"Target your investment performance to achieve the rate of return needed to achieve your retirement goal as determined by a carefully thought out financial plan. Investors should be reminded that they are the ones retiring, not the S&P 500. As such, the investment performance targets for retirement are often different than the rate of return target for the market. And, that’s OK."

Protect Against Long-term Health Care Costs

Taking the broader view is excellent advice, and this can help investors avoid short-term fluctuations in the market. People are living longer these days, and the unfortunate downside of these trends is the rising level of healthcare costs shouldered by most households. In the chart below, we can see the effects of these trends over a 50-year time horizon.

Retirement Health Care

Since 1960, the cost of healthcare has skyrocketed as a per-capita share of GDP. As we move into our retirement years, this is a factor which will always be of primary importance. According to the Genworth Cost of Care Survey, the average American underestimates the cost of in-home long-term care by nearly 50%.

Fortunately, the trend in rising costs has softened a bit over the last decade, which means that these increases will be manageable. But this is only the case if we are able to accurately plan our finances in anticipation of our needs for the future.

Not Having An Income Plan

Once the paychecks stop, even the wealthiest retirees need a reliable income stream. When asked about the challenges will investors face heading into next year, Mr. Lima explained: "Most economic indicators are signaling that we are approaching the end of the late business cycle, with the next cycle being a recession. While the timing of the end of the cycle is difficult to predict, 2019 will bring additional market volatility. Against this backdrop, the geopolitical environment is poised to bring additional uncertainty in the markets."

Of course, the best way to ensure that we protect against these risks and never run out of money is to have an income plan (which includes proper Social Security maximization strategies). Constructive retirement planning maps out the next 20, 30, or 40 years so that you and your loved ones can see all of the expenses which are likely to arise during these periods. Certain types of investment vehicles (i.e. dividend growth stocks) can also be supportive in the process of income generation during the retirement years.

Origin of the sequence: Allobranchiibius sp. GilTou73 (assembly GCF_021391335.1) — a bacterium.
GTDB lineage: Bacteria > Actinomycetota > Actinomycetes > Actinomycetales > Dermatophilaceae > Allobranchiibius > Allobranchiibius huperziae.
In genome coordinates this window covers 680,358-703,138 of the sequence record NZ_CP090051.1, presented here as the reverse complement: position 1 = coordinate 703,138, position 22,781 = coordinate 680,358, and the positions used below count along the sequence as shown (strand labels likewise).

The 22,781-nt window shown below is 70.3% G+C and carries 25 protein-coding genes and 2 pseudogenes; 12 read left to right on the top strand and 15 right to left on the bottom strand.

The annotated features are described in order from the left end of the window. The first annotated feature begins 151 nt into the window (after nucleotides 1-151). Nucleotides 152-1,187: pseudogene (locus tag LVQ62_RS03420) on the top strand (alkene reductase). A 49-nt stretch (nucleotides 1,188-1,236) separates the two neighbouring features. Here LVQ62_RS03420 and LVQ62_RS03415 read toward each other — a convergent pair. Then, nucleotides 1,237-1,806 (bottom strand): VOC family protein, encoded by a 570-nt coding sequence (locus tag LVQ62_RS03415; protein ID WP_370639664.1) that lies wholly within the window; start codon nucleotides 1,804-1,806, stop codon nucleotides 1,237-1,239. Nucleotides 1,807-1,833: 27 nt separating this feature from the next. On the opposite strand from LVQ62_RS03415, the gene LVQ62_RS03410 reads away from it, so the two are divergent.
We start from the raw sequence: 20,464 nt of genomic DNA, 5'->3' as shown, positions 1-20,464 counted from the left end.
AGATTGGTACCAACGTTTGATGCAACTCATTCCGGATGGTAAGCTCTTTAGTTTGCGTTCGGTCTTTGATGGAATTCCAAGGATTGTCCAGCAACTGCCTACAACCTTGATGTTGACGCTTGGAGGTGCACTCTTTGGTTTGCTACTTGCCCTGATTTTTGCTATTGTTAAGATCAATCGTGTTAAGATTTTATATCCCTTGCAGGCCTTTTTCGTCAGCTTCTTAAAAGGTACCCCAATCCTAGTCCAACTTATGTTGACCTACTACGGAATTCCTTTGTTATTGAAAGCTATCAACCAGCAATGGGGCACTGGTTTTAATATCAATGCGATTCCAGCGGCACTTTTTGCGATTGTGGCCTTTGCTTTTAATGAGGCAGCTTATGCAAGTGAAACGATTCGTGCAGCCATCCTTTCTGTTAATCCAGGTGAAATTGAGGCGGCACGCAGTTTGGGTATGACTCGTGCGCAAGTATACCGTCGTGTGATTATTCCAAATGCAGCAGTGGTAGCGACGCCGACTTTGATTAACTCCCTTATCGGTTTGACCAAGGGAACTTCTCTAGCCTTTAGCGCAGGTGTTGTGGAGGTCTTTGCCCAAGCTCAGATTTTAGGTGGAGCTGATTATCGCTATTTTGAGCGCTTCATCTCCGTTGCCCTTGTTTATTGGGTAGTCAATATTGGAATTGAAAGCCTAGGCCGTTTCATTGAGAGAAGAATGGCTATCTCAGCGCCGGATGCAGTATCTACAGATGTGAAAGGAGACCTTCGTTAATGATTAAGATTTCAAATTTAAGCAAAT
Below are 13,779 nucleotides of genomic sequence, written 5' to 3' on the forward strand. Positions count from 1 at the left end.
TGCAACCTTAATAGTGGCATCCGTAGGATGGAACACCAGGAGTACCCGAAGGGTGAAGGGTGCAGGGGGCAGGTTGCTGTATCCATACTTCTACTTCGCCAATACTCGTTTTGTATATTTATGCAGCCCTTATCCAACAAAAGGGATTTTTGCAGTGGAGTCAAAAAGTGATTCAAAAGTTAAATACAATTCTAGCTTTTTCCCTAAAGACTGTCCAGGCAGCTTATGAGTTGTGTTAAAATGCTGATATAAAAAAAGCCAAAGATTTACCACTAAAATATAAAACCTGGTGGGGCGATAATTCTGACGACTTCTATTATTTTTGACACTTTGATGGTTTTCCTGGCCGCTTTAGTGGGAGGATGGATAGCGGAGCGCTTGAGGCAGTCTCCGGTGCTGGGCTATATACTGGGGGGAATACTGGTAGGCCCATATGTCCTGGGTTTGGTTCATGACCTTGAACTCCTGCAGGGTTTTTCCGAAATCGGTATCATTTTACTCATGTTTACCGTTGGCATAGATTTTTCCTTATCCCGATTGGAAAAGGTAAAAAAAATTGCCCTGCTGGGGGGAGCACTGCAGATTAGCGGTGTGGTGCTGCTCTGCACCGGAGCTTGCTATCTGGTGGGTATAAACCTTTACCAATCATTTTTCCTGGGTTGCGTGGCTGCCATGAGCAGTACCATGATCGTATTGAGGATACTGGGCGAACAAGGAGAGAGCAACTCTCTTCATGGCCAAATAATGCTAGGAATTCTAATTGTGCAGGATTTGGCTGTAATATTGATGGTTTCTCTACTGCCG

The path to retirement can be a complicated journey, and this is why is it always good to have an expert guide to help avoid the potential missteps along the way. Advice from friends and family can be helpful, but there is never a substitute for a trained financial advisor who will be aware of the most updated products and strategies which will be able to help you to achieve your long-term goals in retirement. It is always best to spend time sitting down with an independent financial advisor so that each investment decision can have the desired impact on your retirement future. Financial advisors will a strong track record and a priority on income planning can help you to avoid many of the common pitfalls typically encountered along the way.

This article originally appeared on Dividend Investments, which aims to identify the best income stock opportunities in the market.

DISCLOSURE: The author has no positions in any assets mentioned.

The views and opinions expressed in this article are those of the authors, and do not represent the views of Readers should not consider statements made by the author as formal recommendations and should consult their financial advisor before making any investment decisions. To read our full disclosure, please go to: